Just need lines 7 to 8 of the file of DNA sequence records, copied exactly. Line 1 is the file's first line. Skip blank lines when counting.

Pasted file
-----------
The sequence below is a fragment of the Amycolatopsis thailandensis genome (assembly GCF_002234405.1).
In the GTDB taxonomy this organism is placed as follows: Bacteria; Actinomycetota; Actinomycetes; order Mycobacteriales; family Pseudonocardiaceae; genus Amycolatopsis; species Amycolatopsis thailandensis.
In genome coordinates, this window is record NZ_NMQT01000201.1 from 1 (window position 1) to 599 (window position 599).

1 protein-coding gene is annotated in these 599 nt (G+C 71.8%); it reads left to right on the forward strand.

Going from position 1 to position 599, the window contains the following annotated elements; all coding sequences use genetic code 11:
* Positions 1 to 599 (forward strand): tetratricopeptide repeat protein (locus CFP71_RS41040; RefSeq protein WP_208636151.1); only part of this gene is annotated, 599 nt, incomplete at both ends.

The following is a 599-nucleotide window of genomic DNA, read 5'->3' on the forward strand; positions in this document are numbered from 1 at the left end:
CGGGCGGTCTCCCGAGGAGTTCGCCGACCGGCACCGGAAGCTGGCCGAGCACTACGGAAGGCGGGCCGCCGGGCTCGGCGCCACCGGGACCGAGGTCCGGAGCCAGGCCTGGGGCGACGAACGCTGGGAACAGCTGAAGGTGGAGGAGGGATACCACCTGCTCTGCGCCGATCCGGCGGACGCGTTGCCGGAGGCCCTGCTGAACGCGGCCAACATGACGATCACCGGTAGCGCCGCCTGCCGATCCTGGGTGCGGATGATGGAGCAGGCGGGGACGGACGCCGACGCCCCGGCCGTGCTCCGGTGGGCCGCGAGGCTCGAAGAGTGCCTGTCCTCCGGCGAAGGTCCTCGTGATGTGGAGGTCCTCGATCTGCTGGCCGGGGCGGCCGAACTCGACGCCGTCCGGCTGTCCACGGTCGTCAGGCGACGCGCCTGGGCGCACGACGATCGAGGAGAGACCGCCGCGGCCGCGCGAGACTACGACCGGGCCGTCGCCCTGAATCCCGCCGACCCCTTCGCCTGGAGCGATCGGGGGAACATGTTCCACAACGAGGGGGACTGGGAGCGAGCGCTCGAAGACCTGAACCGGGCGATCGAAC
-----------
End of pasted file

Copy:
The following is a 599-nucleotide window of genomic DNA, read 5'->3' on the forward strand; positions in this document are numbered from 1 at the left end:
CGGGCGGTCTCCCGAGGAGTTCGCCGACCGGCACCGGAAGCTGGCCGAGCACTACGGAAGGCGGGCCGCCGGGCTCGGCGCCACCGGGACCGAGGTCCGGAGCCAGGCCTGGGGCGACGAACGCTGGGAACAGCTGAAGGTGGAGGAGGGATACCACCTGCTCTGCGCCGATCCGGCGGACGCGTTGCCGGAGGCCCTGCTGAACGCGGCCAACATGACGATCACCGGTAGCGCCGCCTGCCGATCCTGGGTGCGGATGATGGAGCAGGCGGGGACGGACGCCGACGCCCCGGCCGTGCTCCGGTGGGCCGCGAGGCTCGAAGAGTGCCTGTCCTCCGGCGAAGGTCCTCGTGATGTGGAGGTCCTCGATCTGCTGGCCGGGGCGGCCGAACTCGACGCCGTCCGGCTGTCCACGGTCGTCAGGCGACGCGCCTGGGCGCACGACGATCGAGGAGAGACCGCCGCGGCCGCGCGAGACTACGACCGGGCCGTCGCCCTGAATCCCGCCGACCCCTTCGCCTGGAGCGATCGGGGGAACATGTTCCACAACGAGGGGGACTGGGAGCGAGCGCTCGAAGACCTGAACCGGGCGATCGAAC